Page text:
Rather than trying to use empathy as a shallow marketing tactic, empathy should become a deeper, more transformational form of compassion:1 authentic empathy can actually make a difference in people’s lives.
As an example of this principle at work, the conception and promotion of number of useful inventions can be traced back to creative people who have attempted to understand and assist the disabled. Inventions such as the bendy straw, the telephone, the typewriter and icon-based keyboards have all become popular because the inventors tried to help disabled people they knew, and then the marketing people picked up on the broader possibilities.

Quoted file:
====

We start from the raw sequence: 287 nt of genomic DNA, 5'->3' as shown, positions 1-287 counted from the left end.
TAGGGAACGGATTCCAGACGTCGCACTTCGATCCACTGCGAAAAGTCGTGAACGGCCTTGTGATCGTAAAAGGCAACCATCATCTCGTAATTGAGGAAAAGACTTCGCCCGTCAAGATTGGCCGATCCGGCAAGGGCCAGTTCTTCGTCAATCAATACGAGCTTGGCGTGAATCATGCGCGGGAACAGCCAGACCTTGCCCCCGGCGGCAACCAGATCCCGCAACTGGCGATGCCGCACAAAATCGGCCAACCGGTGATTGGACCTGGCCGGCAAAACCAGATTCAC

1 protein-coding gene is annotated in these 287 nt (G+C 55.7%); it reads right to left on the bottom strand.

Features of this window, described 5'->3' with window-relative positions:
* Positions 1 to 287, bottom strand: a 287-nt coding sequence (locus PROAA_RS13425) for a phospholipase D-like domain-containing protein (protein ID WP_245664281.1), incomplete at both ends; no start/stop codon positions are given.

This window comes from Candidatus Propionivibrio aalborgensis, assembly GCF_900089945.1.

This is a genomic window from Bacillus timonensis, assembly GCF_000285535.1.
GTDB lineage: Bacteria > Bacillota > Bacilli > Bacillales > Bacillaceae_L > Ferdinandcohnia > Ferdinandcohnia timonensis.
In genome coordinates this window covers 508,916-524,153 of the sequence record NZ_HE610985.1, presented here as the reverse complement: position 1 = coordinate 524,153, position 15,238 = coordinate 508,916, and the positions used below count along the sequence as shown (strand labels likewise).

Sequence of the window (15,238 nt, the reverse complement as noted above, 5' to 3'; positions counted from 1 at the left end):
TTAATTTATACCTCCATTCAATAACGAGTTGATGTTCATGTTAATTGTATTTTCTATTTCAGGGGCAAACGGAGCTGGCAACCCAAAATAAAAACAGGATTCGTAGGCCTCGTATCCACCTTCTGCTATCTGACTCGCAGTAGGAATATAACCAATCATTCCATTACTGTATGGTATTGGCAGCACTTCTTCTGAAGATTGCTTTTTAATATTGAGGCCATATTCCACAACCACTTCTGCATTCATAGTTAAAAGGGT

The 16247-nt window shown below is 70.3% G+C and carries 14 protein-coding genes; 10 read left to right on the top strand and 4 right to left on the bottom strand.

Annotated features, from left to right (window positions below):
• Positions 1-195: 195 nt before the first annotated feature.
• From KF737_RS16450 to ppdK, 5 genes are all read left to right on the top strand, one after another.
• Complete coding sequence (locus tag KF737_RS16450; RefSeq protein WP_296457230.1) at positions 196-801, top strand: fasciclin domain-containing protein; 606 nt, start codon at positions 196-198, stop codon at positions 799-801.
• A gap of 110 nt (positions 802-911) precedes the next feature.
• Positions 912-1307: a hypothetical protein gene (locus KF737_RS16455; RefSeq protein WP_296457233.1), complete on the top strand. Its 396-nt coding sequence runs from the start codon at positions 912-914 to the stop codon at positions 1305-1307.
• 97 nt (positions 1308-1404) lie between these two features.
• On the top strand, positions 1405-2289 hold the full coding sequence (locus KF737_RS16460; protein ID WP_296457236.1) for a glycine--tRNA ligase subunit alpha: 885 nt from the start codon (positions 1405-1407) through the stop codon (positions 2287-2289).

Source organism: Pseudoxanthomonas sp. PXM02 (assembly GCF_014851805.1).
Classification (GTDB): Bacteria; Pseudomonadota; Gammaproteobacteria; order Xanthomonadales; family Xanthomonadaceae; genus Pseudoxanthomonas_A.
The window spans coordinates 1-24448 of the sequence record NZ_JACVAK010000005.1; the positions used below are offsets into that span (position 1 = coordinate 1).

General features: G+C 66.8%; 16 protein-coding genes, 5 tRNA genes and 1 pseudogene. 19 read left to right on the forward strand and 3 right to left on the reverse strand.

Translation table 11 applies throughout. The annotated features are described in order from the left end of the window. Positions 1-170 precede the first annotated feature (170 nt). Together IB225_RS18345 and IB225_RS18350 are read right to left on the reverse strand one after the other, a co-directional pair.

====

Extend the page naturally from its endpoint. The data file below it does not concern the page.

‘In empathising with others, we create things that we might never have created for ourselves,’1 says a Co.Design article on the subject. ‘We see past the specifics of what we know, to experiences that might actually be universal.’
Which makes authentic empathy a powerful tool for positive change.
Gaia Grant and Andrew Grant